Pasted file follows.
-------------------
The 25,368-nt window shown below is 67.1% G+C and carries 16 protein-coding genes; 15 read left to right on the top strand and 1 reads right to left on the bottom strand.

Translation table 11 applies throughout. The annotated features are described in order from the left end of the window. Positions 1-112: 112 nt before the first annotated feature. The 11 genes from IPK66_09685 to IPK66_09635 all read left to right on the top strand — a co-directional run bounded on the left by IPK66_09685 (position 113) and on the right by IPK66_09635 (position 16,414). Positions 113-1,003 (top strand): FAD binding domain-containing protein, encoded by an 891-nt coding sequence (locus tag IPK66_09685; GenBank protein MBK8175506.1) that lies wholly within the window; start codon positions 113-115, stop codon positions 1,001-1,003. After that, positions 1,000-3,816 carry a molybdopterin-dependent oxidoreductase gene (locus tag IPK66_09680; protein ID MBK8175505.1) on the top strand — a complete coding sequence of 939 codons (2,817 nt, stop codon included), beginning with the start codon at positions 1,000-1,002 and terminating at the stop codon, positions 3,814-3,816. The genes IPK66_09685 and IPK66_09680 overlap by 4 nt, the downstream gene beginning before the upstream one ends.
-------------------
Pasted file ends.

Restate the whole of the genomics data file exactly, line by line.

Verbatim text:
The 25,368-nt window shown below is 67.1% G+C and carries 16 protein-coding genes; 15 read left to right on the top strand and 1 reads right to left on the bottom strand.

Translation table 11 applies throughout. The annotated features are described in order from the left end of the window. Positions 1-112: 112 nt before the first annotated feature. The 11 genes from IPK66_09685 to IPK66_09635 all read left to right on the top strand — a co-directional run bounded on the left by IPK66_09685 (position 113) and on the right by IPK66_09635 (position 16,414). Positions 113-1,003 (top strand): FAD binding domain-containing protein, encoded by an 891-nt coding sequence (locus tag IPK66_09685; GenBank protein MBK8175506.1) that lies wholly within the window; start codon positions 113-115, stop codon positions 1,001-1,003. After that, positions 1,000-3,816 carry a molybdopterin-dependent oxidoreductase gene (locus tag IPK66_09680; protein ID MBK8175505.1) on the top strand — a complete coding sequence of 939 codons (2,817 nt, stop codon included), beginning with the start codon at positions 1,000-1,002 and terminating at the stop codon, positions 3,814-3,816. The genes IPK66_09685 and IPK66_09680 overlap by 4 nt, the downstream gene beginning before the upstream one ends.